Supreme Court Amicus Brief of Professors and Scholars in Law and Economics in Support of the Petitioners, Pacific Bell Telephone Co. v. Linkline Communications, Inc., No. 07-512 (Filed Sept. 4, 2008)
U.S. Supreme Court
24 Pages Posted: 11 Sep 2008 Last revised: 23 May 2012
Date Written: September 5, 2008
The linkLine price squeeze case pending in the Supreme Court for the Fall 2008 Term is one of the most significant antitrust cases on monopolization law that the Court has taken in years. Amici are professors and scholars in law and economics who have taught, or have conducted research on, antitrust law and the economics of industrial organization. They are William J. Baumol, Robert H. Bork, Robert W. Crandall, George Daly, Harold Demsetz, Jeffrey A. Eisenach, Kenneth G. Elzinga, Richard A. Epstein, Gerald Faulhaber, Franklin M. Fisher, Charles J. Goetz, Robert Hahn, Jerry A. Hausman, Keith N. Hylton, Thomas M. Jorde, Robert E. Litan, Paul W. MacAvoy, Sam Peltzman, J. Gregory Sidak, Pablo T. Spiller, and Daniel F. Spulber.
We agree with the petitioners that the Ninth Circuit has generated an inescapable conflict among circuits, and that its opinion is incompatible with the Supreme Court's decisions in Trinko, Weyerhaeuser, and Brooke Group. We agree with Judge Gould's dissent from the Ninth Circuit's decision in linkLine that Trinko "takes the issues of wholesale pricing out of the case," such that the plaintiffs' only possible remaining theory of harm would be predatory pricing at the retail level - which the plaintiffs did not allege. We also agree with Judge Ginsburg's opinion for the D.C. Circuit in Covad Communications Co. v. Bell Atlantic Corp., which in turn embraces the conclusion of the Areeda-Hovenkamp treatise that "it makes no sense to prohibit a predatory price squeeze in circumstances where the integrated monopolist is free to refuse to deal." The existence of a rule like linkLine has a pervasive impact on business behavior that, at the margin, affects competition and consumers. This deleterious effect extends beyond the telecommunications industry to affect all firms that do business in the Ninth Circuit. These reasons justify reversing the Ninth Circuit's decision.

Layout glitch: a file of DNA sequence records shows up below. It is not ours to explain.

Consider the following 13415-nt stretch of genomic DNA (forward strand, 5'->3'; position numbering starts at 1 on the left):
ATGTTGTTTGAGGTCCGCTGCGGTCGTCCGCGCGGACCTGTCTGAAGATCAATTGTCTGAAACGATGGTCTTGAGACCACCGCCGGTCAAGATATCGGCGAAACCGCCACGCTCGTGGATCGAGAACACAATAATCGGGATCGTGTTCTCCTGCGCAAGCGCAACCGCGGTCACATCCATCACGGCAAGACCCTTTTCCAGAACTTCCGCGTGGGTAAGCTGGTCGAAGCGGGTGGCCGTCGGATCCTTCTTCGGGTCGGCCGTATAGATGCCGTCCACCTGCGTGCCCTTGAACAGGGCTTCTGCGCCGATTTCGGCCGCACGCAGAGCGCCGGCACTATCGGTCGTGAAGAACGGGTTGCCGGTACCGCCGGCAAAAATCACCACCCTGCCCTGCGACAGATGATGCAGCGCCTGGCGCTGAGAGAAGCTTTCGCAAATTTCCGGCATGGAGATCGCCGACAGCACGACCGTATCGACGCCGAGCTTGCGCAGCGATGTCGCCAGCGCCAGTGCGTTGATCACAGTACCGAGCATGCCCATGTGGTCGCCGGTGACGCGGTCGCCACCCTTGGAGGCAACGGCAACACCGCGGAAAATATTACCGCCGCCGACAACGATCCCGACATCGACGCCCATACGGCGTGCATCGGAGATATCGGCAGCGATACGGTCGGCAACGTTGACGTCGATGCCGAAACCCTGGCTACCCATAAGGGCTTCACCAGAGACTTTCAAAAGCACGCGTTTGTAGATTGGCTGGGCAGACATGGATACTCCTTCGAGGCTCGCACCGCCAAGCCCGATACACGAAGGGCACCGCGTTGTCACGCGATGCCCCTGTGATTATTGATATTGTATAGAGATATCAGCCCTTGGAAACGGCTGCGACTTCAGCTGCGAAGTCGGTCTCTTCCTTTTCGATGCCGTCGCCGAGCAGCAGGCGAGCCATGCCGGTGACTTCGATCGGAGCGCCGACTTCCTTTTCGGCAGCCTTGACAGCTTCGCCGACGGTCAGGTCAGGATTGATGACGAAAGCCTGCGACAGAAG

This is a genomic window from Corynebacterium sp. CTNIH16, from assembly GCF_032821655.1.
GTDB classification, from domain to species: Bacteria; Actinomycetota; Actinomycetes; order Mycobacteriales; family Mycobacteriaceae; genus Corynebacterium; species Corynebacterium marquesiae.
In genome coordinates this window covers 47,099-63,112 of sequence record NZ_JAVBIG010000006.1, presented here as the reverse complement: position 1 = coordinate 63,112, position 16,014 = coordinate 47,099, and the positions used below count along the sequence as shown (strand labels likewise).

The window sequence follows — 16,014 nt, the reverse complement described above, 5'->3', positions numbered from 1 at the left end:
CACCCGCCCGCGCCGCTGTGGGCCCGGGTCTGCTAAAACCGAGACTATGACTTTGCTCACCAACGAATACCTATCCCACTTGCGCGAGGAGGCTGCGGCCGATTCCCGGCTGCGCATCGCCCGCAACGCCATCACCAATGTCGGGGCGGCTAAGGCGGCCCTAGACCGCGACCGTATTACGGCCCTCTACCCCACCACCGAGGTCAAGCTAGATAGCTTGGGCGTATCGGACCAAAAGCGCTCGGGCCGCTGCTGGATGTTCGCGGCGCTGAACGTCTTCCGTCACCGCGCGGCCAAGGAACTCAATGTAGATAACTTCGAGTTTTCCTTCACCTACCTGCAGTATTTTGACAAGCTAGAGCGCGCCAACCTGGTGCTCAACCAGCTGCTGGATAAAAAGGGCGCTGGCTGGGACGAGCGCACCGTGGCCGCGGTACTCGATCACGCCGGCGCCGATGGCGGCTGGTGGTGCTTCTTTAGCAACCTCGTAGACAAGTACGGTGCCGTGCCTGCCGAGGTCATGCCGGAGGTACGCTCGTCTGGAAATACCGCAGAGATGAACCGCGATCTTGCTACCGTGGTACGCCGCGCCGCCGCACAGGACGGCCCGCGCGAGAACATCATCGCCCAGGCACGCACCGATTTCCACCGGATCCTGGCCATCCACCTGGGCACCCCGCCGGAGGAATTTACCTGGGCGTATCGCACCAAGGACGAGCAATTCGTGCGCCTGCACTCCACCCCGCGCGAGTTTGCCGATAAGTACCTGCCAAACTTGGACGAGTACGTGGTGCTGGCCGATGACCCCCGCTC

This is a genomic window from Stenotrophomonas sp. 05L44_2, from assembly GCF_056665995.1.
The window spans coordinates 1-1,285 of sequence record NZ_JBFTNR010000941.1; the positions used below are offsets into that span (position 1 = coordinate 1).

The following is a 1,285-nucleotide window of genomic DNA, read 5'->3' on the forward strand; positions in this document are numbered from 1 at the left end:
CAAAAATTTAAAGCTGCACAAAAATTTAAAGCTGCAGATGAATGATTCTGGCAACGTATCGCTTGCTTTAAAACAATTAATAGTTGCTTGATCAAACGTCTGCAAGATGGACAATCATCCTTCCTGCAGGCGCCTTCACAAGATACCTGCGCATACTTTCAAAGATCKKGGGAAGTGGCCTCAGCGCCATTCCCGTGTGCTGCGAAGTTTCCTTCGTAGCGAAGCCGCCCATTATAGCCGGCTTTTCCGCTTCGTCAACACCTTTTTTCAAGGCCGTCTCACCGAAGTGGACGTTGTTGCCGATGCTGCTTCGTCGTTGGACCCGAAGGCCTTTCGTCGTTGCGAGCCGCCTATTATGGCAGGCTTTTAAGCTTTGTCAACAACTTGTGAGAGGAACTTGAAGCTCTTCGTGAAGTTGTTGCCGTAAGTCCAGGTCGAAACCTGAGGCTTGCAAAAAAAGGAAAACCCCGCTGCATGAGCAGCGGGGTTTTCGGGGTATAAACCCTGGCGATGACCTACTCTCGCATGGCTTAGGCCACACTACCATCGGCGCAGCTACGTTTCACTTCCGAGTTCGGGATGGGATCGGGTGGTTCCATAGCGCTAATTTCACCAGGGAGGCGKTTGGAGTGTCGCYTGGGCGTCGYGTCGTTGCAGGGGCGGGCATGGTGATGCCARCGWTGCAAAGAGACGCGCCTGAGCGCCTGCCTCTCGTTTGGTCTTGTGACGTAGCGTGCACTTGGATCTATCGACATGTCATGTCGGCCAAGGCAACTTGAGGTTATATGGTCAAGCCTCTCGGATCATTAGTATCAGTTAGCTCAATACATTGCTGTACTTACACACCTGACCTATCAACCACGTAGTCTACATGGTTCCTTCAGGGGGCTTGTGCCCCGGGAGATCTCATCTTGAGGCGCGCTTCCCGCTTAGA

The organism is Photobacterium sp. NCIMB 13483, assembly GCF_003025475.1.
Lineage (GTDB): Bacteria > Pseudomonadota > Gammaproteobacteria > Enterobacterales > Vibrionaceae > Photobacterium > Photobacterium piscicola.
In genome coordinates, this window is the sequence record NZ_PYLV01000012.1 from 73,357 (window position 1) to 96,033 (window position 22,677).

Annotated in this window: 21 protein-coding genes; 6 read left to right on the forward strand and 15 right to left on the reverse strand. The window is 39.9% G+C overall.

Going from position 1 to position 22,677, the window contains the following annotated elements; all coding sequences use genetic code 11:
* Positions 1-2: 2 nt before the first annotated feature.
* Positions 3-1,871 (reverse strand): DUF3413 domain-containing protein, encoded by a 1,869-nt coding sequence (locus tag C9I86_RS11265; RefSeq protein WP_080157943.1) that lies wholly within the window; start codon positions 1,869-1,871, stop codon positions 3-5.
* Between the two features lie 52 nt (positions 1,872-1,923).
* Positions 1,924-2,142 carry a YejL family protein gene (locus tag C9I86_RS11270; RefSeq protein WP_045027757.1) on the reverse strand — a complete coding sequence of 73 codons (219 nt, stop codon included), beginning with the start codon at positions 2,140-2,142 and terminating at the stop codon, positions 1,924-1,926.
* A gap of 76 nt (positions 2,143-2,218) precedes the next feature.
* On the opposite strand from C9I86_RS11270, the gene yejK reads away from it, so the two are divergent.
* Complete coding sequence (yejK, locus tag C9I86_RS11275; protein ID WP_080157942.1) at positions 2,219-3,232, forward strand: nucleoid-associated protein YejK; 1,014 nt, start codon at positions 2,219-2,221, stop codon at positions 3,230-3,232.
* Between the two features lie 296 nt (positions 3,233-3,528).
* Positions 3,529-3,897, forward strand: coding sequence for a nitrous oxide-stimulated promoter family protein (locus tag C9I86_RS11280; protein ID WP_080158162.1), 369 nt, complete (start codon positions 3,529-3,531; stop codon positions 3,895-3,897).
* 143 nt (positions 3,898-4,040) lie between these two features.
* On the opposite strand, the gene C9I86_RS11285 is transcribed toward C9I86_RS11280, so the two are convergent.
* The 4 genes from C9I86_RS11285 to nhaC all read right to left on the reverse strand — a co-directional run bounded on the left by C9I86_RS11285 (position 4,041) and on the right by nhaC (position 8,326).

In our minds, an even larger reason than those described above makes it imperative that the Court reverse this decision. The Ninth Circuit's decision in linkLine implicates the normative foundation of modern Sherman Act jurisprudence: that antitrust law exists to advance consumer welfare. We have three points to make.
First, any rule of price-squeeze liability that threatens liability based on the claim that the difference between a firm's upstream and downstream prices leaves downstream rivals insufficient margin substitutes a rule of competitor welfare for consumer welfare.
Second, properly understood, a price squeeze is a regulatory issue, which makes sense only as a rule of price regulation in an industry already subject to duties to deal and to control by institutionally competent regulators. Attempting to implement regulatory policy through section 2 of the Sherman Act is ill-advised, both because it makes no sense for courts to re-regulate deregulated or lightly regulated industries, and because courts lack the institutional competence to implement regulation.
Third, the Ninth Circuit's rule is of pressing concern precisely because it will deter efficiency-enhancing conduct and competitive pricing. Vertical integration and partial integration are ubiquitous, and firms need to be able to make decisions about such integration without the threat of liability. Vertically integrated firms likewise need to be free to cut retail prices (as long as the prices are not predatory) without concern for rivals - the point of Brooke Group. Moreover, the Ninth Circuit's standard is so vague and open-ended that it creates uncertainty and invites litigation; it also permits imposition of liability based on apparently subjective evaluation of disputed and hard-to-prove facts, which will lead to a substantial risk of false positives.
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